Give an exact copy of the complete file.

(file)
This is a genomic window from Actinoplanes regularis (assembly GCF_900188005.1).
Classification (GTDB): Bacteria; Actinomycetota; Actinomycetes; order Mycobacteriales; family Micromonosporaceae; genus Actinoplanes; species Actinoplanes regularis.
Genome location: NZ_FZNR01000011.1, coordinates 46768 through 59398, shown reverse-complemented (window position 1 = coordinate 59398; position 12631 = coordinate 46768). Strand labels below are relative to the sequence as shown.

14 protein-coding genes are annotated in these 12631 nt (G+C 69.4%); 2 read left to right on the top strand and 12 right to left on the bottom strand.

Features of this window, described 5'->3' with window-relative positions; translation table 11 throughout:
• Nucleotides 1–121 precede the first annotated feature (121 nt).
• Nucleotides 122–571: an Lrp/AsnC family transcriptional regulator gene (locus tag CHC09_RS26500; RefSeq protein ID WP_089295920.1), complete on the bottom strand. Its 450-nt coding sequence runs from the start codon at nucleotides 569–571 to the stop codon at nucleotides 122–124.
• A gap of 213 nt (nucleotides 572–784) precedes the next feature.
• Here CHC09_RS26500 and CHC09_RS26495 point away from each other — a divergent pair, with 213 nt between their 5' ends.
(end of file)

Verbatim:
This is a genomic window from Actinoplanes regularis (assembly GCF_900188005.1).
Classification (GTDB): Bacteria; Actinomycetota; Actinomycetes; order Mycobacteriales; family Micromonosporaceae; genus Actinoplanes; species Actinoplanes regularis.
Genome location: NZ_FZNR01000011.1, coordinates 46768 through 59398, shown reverse-complemented (window position 1 = coordinate 59398; position 12631 = coordinate 46768). Strand labels below are relative to the sequence as shown.

14 protein-coding genes are annotated in these 12631 nt (G+C 69.4%); 2 read left to right on the top strand and 12 right to left on the bottom strand.

Features of this window, described 5'->3' with window-relative positions; translation table 11 throughout:
• Nucleotides 1–121 precede the first annotated feature (121 nt).
• Nucleotides 122–571: an Lrp/AsnC family transcriptional regulator gene (locus tag CHC09_RS26500; RefSeq protein ID WP_089295920.1), complete on the bottom strand. Its 450-nt coding sequence runs from the start codon at nucleotides 569–571 to the stop codon at nucleotides 122–124.
• A gap of 213 nt (nucleotides 572–784) precedes the next feature.
• Here CHC09_RS26500 and CHC09_RS26495 point away from each other — a divergent pair, with 213 nt between their 5' ends.